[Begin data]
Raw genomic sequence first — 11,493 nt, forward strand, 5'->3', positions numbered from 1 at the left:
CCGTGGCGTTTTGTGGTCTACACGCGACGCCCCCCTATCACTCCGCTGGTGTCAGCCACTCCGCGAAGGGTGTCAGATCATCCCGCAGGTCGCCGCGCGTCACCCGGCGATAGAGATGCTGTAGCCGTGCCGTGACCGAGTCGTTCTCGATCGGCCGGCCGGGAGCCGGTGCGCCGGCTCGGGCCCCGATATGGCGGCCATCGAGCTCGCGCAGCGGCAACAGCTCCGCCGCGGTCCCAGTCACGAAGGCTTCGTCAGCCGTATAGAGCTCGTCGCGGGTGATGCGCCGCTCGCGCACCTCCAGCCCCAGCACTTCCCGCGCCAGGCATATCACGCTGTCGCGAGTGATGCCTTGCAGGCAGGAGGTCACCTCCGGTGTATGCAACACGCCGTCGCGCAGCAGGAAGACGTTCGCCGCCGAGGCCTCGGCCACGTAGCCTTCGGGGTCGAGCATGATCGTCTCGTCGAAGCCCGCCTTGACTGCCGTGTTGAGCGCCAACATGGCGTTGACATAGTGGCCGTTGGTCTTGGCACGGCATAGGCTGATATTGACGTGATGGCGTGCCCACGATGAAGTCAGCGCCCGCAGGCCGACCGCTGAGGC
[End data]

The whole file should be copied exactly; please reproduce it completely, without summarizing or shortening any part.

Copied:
Raw genomic sequence first — 11,493 nt, forward strand, 5'->3', positions numbered from 1 at the left:
CCGTGGCGTTTTGTGGTCTACACGCGACGCCCCCCTATCACTCCGCTGGTGTCAGCCACTCCGCGAAGGGTGTCAGATCATCCCGCAGGTCGCCGCGCGTCACCCGGCGATAGAGATGCTGTAGCCGTGCCGTGACCGAGTCGTTCTCGATCGGCCGGCCGGGAGCCGGTGCGCCGGCTCGGGCCCCGATATGGCGGCCATCGAGCTCGCGCAGCGGCAACAGCTCCGCCGCGGTCCCAGTCACGAAGGCTTCGTCAGCCGTATAGAGCTCGTCGCGGGTGATGCGCCGCTCGCGCACCTCCAGCCCCAGCACTTCCCGCGCCAGGCATATCACGCTGTCGCGAGTGATGCCTTGCAGGCAGGAGGTCACCTCCGGTGTATGCAACACGCCGTCGCGCAGCAGGAAGACGTTCGCCGCCGAGGCCTCGGCCACGTAGCCTTCGGGGTCGAGCATGATCGTCTCGTCGAAGCCCGCCTTGACTGCCGTGTTGAGCGCCAACATGGCGTTGACATAGTGGCCGTTGGTCTTGGCACGGCATAGGCTGATATTGACGTGATGGCGTGCCCACGATGAAGTCAGCGCCCGCAGGCCGACCGCTGAGGC